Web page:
Jeff Olson

It happened without fanfare, and it happened amid some confusion. Ten years ago last week, amid will-they/won’t-they reports, the Indy Racing League and Champ Car World Series confirmed that they would become one entity for the 2008 season.

A three-sentence news release was issued announcing unification on Feb. 22, 2008. Public acknowledgement came six days later.

Unification Press ReleaseBy then, inventories of teams’ equipment were already underway and the complicated process of preparing teams for a newly combined series had begun. The season opener at Homestead-Miami Speedway was just five weeks away, and teams that had been on the Champ Car side wouldn’t receive cars until just days before the first race.

We can argue about the split until the end of time. Books will be written about it, fans likely will still be divided about the issue for generations to come. But if we draw the focus away from what had been a dark time to what has happened since, we find some fascinating stories.

Take, for one, the curious case of Will Power.

He was a rising star in Champ Car, winning two races in 2007 and finishing fourth in the final standings. But when the unification announcement was made, he and KV Racing Technology – co-owned by Kalkhoven, who’d been instrumental in talks with Tony George to bring the two series together, symbolized by their handshake agreement Feb. 28, 2008, at Homestead – had a short time to prepare for something they’d never seen.

“We got that car a couple of weeks before the first race,” Power recalled. “We had one test day at Sebring and went to Homestead. All of those Champ Car teams transitioning over had no oval experience, so we were really on the back foot there. It was a team that had no oval experience with a driver who had no oval experience. … It definitely was the most difficult year I’ve had in Indy car.”

Funny how things shake out. Power won the final Champ Car race at Long Beach in 2008 before landing the next season at Team Penske, where he has collected 29 of his 32 career wins in eight seasons and a championship in 2014. Power also picked up ovals in time, totaling six wins on the circular tracks since 2013 – including three of his last four victories.

Since 2010, Power has never finished outside the top five in the final standings. When the 2018 Verizon IndyCar Series season opens March 11 at St. Petersburg, he’ll again be among the favorites to win the championship of a series that continues an upward trajectory.

Tony George and Kevin KalkhovenFor Power, unification was a critical tool. By 2008, the two biggest players in American open-wheel racing, Team Penske and Chip Ganassi Racing, had completed the transition from Champ Car to the IRL, which had added road and street courses to what had been an ovals-only format to evolve into what is now the Verizon IndyCar Series. Getting everyone on the same footing was essential for the sport, but also essential for its drivers.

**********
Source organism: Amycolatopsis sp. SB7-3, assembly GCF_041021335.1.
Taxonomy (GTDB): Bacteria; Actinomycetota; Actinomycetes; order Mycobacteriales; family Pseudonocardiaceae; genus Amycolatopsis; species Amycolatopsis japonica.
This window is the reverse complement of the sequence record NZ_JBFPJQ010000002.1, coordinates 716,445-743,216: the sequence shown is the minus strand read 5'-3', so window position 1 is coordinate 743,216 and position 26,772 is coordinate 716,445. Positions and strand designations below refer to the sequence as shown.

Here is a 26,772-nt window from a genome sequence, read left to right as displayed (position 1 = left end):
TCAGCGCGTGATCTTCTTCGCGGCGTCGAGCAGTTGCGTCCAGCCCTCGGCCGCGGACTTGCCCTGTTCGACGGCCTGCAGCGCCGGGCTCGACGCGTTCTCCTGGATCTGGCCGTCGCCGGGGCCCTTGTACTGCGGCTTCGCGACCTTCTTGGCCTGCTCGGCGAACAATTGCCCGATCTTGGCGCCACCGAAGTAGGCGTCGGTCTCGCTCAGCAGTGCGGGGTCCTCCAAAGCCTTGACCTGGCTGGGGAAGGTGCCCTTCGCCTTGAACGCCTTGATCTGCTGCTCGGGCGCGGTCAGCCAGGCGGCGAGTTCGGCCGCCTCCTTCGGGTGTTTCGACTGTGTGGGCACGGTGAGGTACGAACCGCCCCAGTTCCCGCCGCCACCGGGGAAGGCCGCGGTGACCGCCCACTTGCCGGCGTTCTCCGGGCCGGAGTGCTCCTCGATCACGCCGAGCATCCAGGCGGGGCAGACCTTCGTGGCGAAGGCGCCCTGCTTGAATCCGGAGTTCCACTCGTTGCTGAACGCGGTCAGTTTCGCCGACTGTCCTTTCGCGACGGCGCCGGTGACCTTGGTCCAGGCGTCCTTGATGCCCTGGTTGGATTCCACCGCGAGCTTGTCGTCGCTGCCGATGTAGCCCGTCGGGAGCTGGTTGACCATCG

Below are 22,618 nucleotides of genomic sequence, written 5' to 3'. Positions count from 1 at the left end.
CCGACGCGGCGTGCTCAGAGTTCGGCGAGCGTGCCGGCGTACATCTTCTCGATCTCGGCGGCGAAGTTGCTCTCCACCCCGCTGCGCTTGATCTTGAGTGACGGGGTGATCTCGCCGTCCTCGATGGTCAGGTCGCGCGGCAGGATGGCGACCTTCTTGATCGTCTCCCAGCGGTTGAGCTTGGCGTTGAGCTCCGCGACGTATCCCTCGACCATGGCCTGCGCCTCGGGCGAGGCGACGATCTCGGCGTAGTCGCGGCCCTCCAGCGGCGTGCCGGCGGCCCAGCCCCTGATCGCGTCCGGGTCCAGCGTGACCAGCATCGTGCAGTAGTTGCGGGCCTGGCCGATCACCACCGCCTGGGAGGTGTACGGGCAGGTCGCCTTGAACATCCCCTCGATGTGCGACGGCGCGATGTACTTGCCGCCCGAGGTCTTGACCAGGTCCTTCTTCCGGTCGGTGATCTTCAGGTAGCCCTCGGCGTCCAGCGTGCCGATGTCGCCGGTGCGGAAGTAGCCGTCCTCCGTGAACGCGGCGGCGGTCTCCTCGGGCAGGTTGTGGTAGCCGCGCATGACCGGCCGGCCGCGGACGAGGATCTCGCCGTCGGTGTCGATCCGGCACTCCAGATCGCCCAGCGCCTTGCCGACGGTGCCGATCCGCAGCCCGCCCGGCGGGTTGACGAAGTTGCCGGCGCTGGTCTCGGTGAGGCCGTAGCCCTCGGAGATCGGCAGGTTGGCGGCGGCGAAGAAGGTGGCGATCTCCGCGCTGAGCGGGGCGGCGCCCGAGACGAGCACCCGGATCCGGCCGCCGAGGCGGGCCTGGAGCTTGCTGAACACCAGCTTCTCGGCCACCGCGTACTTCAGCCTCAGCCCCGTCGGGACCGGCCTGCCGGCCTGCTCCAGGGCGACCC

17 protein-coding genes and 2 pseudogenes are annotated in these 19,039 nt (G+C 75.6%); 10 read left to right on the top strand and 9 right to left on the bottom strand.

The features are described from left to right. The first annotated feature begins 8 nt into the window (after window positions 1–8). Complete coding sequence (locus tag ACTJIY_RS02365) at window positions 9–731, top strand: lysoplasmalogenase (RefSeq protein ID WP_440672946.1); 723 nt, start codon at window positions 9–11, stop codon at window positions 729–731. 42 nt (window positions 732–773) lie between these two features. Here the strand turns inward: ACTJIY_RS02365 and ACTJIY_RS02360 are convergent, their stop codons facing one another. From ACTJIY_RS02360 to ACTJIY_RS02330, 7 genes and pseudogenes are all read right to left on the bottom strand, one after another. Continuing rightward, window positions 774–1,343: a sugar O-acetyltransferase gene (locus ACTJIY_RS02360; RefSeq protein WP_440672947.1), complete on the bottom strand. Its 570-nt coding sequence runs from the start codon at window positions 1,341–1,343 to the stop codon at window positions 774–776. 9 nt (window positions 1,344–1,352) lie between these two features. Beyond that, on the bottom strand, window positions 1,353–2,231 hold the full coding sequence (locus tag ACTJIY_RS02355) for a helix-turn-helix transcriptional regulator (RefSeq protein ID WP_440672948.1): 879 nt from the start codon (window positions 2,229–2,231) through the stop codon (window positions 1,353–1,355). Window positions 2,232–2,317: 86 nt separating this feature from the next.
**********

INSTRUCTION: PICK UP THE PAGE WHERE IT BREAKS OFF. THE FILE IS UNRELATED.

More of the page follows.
“It was a remarkable period of time,” Power said. “Certain things had to fall into place for me to continue. The first thing was for me to be able to run with KV for the one year after unification happened. I was able to be in front of team owners who hadn’t seen me race before. Only the team owners in Champ Car knew what I could do and knew my results. None of the IRL team owners had seen me race, so it was good to get in front of them. That’s what led to being one of the guys Penske was looking at. I got that opportunity (in ’09), and it was definitely a big break.”

Like most drivers at the time, Power and his soon-to-be teammate wanted only to race against the drivers they weren’t racing against during the split.

“I was excited to be competing against other drivers like Sebastien Bourdais and Will Power,” Helio Castroneves said. “Those were two guys I’d never raced against. It was cool to be united with them and competing against them. You see they’re winning and you see they’re doing well, and you’re like, ‘OK, we’re not there. Is that legit?’ And I’m sure they were thinking that about us, too.”

Now, 10 years after everything came together, stability and cohesion are the underlying themes. For the first time in decades, car count for the Indianapolis 500 appears to be settled before the start of the season. A new universal aero kit for 2018 is receiving raves from drivers and fans, and enthusiasm abounds.  

“There’s a continuity of drivers and teams,” Power said. “That’s something I notice now compared to back in those days. When I was in Champ Car, there were only about five drivers who would come back each year. The rest would switch out and change. The IRL was probably similar. But if you look at probably the past six or seven years, it’s been very constant with the same drivers and teams staying in the series. It’s great to see the direction. I think everyone would agree that it’s headed in the right direction. It’s turned into a fantastic series.”

As he transitions from a full-time INDYCAR ride to sports cars, Castroneves is comfortable that what he’s leaving – though he will return in May for the two Indianapolis Motor Speedway races, the INDYCAR Grand Prix and Indianapolis 500 presented by PennGrade Motor Oil – is in better shape than it was 10 years ago. He’s also grateful that he was able to race against his teammate.

“In terms of competing against drivers, this is the best series,” Castroneves said. “If you’re talking about variety of tracks and competitiveness and fairness, this is it. Small teams are able to win against bigger teams. It’s a big deal right now.”

Tony George and Kevin Kalkhoven